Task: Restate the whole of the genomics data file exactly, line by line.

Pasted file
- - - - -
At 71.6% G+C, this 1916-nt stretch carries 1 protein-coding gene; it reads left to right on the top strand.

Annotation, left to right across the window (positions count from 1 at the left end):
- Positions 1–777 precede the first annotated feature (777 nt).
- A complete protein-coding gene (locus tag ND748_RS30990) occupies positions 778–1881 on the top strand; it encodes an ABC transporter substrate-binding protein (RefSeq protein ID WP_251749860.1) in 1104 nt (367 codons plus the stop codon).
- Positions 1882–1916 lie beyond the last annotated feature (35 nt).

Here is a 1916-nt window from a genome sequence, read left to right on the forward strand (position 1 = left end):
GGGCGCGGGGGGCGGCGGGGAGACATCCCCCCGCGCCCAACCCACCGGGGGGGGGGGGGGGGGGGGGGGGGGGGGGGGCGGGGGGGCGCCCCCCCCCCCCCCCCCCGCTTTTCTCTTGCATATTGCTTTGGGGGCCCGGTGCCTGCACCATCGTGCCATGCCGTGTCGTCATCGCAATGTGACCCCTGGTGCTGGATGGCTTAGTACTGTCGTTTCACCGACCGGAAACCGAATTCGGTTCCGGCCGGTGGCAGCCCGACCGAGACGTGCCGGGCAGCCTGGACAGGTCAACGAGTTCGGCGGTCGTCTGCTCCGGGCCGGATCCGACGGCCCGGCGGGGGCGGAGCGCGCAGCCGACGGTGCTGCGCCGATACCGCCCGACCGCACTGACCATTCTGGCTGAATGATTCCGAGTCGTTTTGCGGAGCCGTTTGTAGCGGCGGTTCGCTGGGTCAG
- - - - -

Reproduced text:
At 71.6% G+C, this 1916-nt stretch carries 1 protein-coding gene; it reads left to right on the top strand.

Annotation, left to right across the window (positions count from 1 at the left end):
- Positions 1–777 precede the first annotated feature (777 nt).
- A complete protein-coding gene (locus tag ND748_RS30990) occupies positions 778–1881 on the top strand; it encodes an ABC transporter substrate-binding protein (RefSeq protein ID WP_251749860.1) in 1104 nt (367 codons plus the stop codon).
- Positions 1882–1916 lie beyond the last annotated feature (35 nt).

Here is a 1916-nt window from a genome sequence, read left to right on the forward strand (position 1 = left end):
GGGCGCGGGGGGCGGCGGGGAGACATCCCCCCGCGCCCAACCCACCGGGGGGGGGGGGGGGGGGGGGGGGGGGGGGGGCGGGGGGGCGCCCCCCCCCCCCCCCCCCGCTTTTCTCTTGCATATTGCTTTGGGGGCCCGGTGCCTGCACCATCGTGCCATGCCGTGTCGTCATCGCAATGTGACCCCTGGTGCTGGATGGCTTAGTACTGTCGTTTCACCGACCGGAAACCGAATTCGGTTCCGGCCGGTGGCAGCCCGACCGAGACGTGCCGGGCAGCCTGGACAGGTCAACGAGTTCGGCGGTCGTCTGCTCCGGGCCGGATCCGACGGCCCGGCGGGGGCGGAGCGCGCAGCCGACGGTGCTGCGCCGATACCGCCCGACCGCACTGACCATTCTGGCTGAATGATTCCGAGTCGTTTTGCGGAGCCGTTTGTAGCGGCGGTTCGCTGGGTCAG